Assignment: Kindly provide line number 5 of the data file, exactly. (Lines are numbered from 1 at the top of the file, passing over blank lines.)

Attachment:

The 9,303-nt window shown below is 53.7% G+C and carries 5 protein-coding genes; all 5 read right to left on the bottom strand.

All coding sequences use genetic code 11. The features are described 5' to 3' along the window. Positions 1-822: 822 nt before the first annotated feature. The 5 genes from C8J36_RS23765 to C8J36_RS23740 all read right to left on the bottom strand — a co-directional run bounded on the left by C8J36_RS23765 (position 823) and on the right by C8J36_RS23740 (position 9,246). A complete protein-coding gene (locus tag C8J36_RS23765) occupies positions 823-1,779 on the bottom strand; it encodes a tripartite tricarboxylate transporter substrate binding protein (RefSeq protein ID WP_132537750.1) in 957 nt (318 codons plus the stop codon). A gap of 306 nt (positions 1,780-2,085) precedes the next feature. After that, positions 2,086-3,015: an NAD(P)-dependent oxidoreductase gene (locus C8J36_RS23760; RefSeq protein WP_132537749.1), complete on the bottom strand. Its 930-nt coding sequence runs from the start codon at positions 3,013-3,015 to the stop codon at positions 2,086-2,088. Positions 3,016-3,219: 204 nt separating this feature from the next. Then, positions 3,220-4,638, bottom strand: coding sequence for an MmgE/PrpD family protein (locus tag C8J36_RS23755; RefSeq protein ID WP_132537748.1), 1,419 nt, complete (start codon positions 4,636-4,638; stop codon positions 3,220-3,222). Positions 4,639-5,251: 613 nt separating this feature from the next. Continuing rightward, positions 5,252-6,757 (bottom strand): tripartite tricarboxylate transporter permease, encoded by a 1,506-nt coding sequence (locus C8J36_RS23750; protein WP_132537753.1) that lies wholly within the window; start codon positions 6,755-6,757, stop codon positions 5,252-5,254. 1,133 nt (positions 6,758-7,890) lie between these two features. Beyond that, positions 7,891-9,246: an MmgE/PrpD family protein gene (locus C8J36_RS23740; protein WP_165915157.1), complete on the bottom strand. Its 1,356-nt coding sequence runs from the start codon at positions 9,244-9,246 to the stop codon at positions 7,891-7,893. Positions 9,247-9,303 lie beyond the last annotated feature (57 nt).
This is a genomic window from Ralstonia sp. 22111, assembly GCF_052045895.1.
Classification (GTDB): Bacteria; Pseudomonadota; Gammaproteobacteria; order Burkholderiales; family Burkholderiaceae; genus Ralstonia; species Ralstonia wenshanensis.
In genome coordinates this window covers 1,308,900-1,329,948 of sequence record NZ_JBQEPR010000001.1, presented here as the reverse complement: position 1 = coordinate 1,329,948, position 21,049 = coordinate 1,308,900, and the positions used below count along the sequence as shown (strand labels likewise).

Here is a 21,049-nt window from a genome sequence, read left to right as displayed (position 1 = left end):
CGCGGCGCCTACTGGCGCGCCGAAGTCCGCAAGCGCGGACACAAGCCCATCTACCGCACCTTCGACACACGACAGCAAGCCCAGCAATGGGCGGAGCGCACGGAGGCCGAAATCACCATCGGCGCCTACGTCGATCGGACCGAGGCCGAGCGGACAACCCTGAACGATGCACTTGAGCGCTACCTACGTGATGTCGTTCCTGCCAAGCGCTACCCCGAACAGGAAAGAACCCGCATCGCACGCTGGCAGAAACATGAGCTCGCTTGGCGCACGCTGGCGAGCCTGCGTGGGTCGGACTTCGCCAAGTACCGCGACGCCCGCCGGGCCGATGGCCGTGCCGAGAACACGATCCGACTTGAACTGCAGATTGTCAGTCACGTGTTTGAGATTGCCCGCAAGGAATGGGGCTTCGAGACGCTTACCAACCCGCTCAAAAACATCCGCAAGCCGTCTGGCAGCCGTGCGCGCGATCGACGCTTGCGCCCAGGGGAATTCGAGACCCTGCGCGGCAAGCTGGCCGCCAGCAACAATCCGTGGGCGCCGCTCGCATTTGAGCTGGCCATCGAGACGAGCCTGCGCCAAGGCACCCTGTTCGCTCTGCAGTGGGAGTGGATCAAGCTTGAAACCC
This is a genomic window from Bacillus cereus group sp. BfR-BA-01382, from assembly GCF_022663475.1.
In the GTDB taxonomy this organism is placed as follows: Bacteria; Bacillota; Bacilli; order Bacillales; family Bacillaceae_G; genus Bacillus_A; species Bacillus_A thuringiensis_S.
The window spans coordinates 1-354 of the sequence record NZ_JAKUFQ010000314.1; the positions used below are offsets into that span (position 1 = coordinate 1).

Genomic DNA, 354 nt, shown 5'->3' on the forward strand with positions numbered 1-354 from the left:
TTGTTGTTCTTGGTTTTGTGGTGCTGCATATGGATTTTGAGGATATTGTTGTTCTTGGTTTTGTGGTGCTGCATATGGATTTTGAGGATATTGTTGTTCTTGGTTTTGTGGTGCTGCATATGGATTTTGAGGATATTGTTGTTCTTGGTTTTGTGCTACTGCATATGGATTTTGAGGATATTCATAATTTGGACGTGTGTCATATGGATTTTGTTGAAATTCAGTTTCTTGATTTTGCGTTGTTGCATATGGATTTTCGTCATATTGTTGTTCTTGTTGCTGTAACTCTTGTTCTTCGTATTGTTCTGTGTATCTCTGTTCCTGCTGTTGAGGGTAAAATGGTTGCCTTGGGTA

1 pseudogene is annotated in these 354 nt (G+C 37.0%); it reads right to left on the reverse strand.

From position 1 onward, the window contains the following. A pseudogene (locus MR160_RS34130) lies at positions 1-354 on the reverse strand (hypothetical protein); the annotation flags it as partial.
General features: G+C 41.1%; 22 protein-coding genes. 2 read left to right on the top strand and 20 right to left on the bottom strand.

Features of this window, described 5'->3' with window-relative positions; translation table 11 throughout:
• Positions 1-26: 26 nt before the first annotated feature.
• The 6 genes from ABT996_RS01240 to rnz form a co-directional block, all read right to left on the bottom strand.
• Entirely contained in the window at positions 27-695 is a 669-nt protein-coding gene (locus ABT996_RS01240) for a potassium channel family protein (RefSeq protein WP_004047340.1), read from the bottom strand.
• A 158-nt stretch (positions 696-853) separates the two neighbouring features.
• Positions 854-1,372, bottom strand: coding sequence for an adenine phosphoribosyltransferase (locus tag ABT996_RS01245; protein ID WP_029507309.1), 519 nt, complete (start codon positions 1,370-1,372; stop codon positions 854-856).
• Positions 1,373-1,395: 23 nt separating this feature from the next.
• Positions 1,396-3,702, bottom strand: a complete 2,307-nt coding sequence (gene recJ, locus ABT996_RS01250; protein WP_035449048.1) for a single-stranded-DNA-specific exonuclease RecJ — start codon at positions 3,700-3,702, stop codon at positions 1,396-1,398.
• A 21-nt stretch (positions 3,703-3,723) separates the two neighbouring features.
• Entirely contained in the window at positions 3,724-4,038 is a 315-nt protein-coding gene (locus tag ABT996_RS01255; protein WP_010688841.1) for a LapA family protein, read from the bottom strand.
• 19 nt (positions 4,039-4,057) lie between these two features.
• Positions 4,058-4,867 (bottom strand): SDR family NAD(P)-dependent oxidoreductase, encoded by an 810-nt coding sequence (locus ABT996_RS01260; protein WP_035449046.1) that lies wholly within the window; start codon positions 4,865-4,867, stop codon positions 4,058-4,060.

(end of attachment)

In genome coordinates this window covers 1,308,900-1,329,948 of sequence record NZ_JBQEPR010000001.1, presented here as the reverse complement: position 1 = coordinate 1,329,948, position 21,049 = coordinate 1,308,900, and the positions used below count along the sequence as shown (strand labels likewise).